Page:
TLT-VIX: Relation to the Overall Market

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There has obviously been a decent amount of worry about what's going on in Europe. If not for our friends across the pond, I think the S&P fundamentally should be trading above 1400 and the market should be creeping higher not lower. That said, for the S&Ps to still be up on the year while Europe gets slaughtered is somewhat impressive. Maybe the market is in better shape than we think and a rally is at hand?

Looking at the stock market and ignoring bonds to determine the health of U.S. markets is a bit like buying a car based on looks alone. If the stock market is the U.S. exterior, the bond markets are the engine that really makes the markets work.

Take a look at this chart. If one were to quickly glance at it, they would think it was CBOE Volatility Index (VIX), since it peaks every time the market drops and craters at market highs.


It is not VIX, it is a 10-year weekly chart of iShares Barclays 20+ Yr Treas.Bond (TLT) through October 31 of last year, the TLT is the ETF that represents long term US debt (more than 20 years to expire). I illustrate this point to show how VIX and bonds are similar instruments. They are both what I would classify as insurance vehicles. The VIX represents that cost of insurance via S&P options, while the bonds are a safe haven investment for banks and funds.

If we zoom in from 2007-October 31 2011, you can see how similar they in movement. What the trader will notice is that typically the VIX moves sooner and in greater magnitude.

 



The TLT selling off typically signals that any major turmoil is ending. If a trader bought stocks when the TLT sells off from its peaks, rather than VIX, you would typically be buying pretty close to the bottom. This pattern persisted for the last 10 years. The two move so closely together that the difference of TLT-VIX almost always lands in the 70s, because when TLT is below 90, typically, the VIX is also below 20, and when TLT is above 120, the VIX is typically 40. There are rare occurrences on VIX pops where the spread falls below 70, and typically at the end of a financial crisis the spread threatens 80.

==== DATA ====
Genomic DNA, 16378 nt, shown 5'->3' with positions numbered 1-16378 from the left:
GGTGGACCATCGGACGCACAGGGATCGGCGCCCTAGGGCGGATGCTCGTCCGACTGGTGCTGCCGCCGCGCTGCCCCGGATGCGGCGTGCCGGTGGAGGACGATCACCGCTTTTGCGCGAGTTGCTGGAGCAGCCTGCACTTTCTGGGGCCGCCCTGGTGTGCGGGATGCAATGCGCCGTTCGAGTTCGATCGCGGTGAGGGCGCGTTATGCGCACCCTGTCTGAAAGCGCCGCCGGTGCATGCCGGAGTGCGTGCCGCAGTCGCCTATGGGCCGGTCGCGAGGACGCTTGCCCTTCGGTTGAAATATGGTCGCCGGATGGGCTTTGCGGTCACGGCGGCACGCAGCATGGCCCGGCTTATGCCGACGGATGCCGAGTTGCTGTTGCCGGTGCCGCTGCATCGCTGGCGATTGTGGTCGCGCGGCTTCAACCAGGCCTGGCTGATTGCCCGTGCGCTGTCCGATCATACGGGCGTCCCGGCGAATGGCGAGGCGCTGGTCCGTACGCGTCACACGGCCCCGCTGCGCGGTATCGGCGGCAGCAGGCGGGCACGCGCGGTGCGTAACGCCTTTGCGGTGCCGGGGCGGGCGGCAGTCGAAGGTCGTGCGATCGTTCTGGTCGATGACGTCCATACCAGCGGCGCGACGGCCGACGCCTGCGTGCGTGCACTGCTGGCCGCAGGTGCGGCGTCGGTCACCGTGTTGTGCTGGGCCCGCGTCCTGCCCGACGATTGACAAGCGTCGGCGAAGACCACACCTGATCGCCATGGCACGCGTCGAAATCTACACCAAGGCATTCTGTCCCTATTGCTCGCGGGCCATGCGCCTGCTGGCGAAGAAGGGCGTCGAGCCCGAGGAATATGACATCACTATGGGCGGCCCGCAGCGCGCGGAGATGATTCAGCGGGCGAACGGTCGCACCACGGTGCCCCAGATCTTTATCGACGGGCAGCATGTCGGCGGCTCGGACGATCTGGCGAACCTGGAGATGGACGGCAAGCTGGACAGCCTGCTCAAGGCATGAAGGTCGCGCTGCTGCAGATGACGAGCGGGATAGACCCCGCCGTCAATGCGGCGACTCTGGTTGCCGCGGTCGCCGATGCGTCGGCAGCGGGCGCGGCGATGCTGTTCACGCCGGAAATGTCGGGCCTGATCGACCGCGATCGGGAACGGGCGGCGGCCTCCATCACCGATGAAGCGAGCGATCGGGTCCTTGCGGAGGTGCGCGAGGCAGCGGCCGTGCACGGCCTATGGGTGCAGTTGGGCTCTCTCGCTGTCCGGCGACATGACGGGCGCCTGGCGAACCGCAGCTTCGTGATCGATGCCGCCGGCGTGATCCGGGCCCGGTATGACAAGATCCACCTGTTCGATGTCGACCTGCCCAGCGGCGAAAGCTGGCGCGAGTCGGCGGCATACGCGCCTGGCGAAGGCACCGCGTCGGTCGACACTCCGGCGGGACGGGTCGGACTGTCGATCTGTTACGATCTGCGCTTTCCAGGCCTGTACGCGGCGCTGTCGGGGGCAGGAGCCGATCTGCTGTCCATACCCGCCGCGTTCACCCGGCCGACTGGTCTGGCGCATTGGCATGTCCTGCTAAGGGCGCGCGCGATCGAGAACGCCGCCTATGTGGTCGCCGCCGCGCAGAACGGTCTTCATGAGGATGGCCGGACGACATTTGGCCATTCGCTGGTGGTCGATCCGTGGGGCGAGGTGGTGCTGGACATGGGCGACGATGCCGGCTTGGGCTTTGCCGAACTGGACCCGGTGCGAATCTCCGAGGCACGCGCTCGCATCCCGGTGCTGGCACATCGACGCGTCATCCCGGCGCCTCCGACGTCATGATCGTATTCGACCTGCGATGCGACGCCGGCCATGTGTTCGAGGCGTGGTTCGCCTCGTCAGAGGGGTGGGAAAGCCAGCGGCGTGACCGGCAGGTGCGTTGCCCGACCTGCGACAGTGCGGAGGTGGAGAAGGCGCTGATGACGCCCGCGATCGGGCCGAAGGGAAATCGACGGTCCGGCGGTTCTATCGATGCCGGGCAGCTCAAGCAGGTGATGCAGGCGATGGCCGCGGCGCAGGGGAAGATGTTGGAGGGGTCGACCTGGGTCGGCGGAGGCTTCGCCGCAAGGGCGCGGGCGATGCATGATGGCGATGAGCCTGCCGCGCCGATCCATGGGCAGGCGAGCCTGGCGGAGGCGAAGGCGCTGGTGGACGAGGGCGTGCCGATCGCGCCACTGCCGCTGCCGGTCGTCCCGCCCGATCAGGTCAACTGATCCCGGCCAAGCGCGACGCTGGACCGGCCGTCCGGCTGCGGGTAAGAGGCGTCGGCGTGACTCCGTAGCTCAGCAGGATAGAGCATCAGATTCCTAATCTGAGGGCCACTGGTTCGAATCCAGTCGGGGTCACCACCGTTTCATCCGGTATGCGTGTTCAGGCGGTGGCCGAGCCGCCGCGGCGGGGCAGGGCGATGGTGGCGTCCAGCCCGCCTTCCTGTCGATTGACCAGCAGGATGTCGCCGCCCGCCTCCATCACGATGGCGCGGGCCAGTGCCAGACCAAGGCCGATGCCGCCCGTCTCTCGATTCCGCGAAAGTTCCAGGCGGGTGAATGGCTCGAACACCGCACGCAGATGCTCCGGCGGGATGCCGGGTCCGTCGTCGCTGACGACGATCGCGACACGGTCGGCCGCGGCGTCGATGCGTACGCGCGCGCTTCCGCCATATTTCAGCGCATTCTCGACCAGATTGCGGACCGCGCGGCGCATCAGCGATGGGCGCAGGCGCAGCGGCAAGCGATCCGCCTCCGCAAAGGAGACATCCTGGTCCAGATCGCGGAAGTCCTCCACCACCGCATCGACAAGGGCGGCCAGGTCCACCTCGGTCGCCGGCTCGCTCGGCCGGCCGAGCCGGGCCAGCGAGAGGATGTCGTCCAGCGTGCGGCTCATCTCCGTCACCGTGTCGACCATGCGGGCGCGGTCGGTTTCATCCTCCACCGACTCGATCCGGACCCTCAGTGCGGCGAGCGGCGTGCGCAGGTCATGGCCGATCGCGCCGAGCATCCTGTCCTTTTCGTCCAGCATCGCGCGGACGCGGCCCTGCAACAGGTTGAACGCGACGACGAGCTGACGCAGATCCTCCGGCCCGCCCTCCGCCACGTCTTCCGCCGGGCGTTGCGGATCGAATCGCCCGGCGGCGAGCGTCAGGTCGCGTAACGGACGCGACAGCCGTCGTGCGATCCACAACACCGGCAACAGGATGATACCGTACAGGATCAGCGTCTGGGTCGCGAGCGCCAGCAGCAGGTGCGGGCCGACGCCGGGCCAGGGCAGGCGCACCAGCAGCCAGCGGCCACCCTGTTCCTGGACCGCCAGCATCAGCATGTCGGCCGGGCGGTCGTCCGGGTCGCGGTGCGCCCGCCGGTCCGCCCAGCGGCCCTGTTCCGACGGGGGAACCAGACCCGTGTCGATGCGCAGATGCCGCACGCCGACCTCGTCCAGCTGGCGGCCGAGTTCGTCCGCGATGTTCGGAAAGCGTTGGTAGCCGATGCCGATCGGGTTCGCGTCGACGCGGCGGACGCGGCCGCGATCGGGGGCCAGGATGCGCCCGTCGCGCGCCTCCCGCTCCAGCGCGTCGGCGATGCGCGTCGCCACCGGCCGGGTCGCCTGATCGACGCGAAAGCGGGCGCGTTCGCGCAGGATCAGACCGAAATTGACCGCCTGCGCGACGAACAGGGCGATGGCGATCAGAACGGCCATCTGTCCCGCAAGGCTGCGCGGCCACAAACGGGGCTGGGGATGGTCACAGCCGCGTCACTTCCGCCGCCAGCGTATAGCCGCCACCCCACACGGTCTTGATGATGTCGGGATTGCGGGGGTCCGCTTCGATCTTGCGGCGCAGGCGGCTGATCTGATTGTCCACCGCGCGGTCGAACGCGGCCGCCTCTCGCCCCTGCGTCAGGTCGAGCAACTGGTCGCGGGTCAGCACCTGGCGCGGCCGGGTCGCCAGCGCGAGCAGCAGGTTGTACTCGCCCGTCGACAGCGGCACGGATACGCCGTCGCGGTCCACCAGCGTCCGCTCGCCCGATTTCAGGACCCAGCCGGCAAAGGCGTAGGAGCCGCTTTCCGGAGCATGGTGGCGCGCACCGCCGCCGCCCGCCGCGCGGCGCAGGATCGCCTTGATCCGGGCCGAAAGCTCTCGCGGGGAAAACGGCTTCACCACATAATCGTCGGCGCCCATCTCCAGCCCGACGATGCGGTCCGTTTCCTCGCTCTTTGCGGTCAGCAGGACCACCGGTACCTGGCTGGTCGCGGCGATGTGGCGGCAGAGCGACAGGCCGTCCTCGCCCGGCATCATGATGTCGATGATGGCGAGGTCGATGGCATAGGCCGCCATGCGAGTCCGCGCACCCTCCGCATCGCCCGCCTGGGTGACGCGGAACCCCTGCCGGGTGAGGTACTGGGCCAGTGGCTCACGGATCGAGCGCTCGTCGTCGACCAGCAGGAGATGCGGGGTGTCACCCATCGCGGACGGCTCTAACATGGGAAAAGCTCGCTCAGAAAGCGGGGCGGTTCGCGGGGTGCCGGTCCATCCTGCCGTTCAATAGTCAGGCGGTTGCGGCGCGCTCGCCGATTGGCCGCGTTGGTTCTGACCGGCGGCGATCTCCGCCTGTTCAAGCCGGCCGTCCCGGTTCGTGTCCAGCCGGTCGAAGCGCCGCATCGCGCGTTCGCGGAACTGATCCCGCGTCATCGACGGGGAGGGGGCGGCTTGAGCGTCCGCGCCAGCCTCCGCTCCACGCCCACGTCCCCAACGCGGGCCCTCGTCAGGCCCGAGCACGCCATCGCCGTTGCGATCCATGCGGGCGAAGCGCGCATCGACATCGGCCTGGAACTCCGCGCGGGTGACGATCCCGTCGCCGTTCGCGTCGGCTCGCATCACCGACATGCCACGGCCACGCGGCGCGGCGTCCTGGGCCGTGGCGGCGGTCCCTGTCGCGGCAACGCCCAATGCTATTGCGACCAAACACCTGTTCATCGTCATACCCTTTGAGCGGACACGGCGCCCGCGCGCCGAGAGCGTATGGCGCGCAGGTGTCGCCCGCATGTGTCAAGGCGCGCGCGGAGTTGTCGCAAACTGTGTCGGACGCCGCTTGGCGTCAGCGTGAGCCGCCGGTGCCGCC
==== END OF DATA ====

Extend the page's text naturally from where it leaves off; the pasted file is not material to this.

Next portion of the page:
Then, something changed. Since the end of the last market turmoil in December of 2011 something strange happened, the VIX sold off, but the TLT did not. The spread between TLT and VIX has widened and widened. Where in every other crisis the spread should have stretched to near 80 and then eased back to 70 or so, the VIX has eased, bonds have not.

While certainly some of this is "Operation Twist" affecting the spread, I think something else important has also changed. Money is flowing out of Europe and into U.S. debt. The big money NEVER moved a chunk of its cash back into the markets (something else that makes this rally so remarkable). Yet, the equity markets have never priced in the major moves that the bond markets are pricing in. To put it simply, TLT is priced like the S&P is in a crash, while S&P options (as measured by VIX) are priced just about at the long-term mean of the market.

Something has to give. Either the bonds have to come in or the VIX needs to explode. The VIX had been on a consistent downtrend throughout the year (and I still think it will be going much lower by year's end).
At the time of publication, Mark Sebastian held positions in VIX.

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